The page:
Purpose: Visual review of individual spectra in magnetic resonance spectroscopic imaging (MRSI) data benefits from the application of spectral smoothing; however, if this processing step is applied prior to spectral analysis this can impact the accuracy of the quantitation. This study aims to analyze the effect of spectral denoising and apodization smoothing on the quantitation of whole-brain MRSI data obtained at short TE. Methods: Short-TE MRSI data obtained at 3 T were analyzed with no spectral smoothing, following (i) Gaussian apodization with values of 1, 2, 4, 6, and 8 Hz, and (ii) denoising using principal component analysis (dnPCA) with 3 different values for the number of retained principal components. The mean lobar white matter estimates for four metabolites, signal-to-noise ratio (SNR), spectral linewidth, and confidence intervals were compared to data reconstructed using no smoothing. Additionally, a voxel-wise comparison for N-acetylaspartate quantitation with different smoothing schemes was performed. Results: Significant pairwise differences were seen for all Gaussian smoothing methods as compared to no smoothing (p<0.001) in linewidth and metabolite estimates, whereas dnPCA methods showing no statistically significant differences in these measures. Confidence intervals decreased, and SNR increased with increasing levels of apodization smoothing or dnPCA denoising. Conclusion: Mild Gaussian apodization (≤2 Hz at 3 T) can be applied with minimal (1%) errors in quantitation; however, smoothing values greater than that can significantly affect metabolite quantification. In contrast, mild to moderate dnPCA based denoising provides quantitative results that are consistent with the analysis of unsmoothed data and this method is recommended for spectral denoising.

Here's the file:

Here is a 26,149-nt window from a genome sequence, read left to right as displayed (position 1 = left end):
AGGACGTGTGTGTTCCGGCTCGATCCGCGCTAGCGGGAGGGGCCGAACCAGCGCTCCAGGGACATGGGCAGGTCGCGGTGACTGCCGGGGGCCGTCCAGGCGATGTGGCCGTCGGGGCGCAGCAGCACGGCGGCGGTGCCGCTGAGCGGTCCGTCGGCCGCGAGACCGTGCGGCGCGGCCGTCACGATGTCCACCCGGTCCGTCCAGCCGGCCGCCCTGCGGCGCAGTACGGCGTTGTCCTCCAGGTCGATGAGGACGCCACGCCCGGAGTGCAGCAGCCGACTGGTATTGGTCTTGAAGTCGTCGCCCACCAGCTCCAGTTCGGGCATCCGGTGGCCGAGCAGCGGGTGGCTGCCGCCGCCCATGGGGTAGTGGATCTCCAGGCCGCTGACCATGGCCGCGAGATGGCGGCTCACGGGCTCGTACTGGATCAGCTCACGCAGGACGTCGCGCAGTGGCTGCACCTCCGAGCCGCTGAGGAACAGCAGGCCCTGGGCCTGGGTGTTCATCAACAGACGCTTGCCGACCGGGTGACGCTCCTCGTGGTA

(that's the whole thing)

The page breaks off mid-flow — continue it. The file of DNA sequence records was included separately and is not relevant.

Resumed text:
- Metabolite quantification
- Spectral fitting
ASJC Scopus subject areas
- Biomedical Engineering
- Radiology Nuclear Medicine and imaging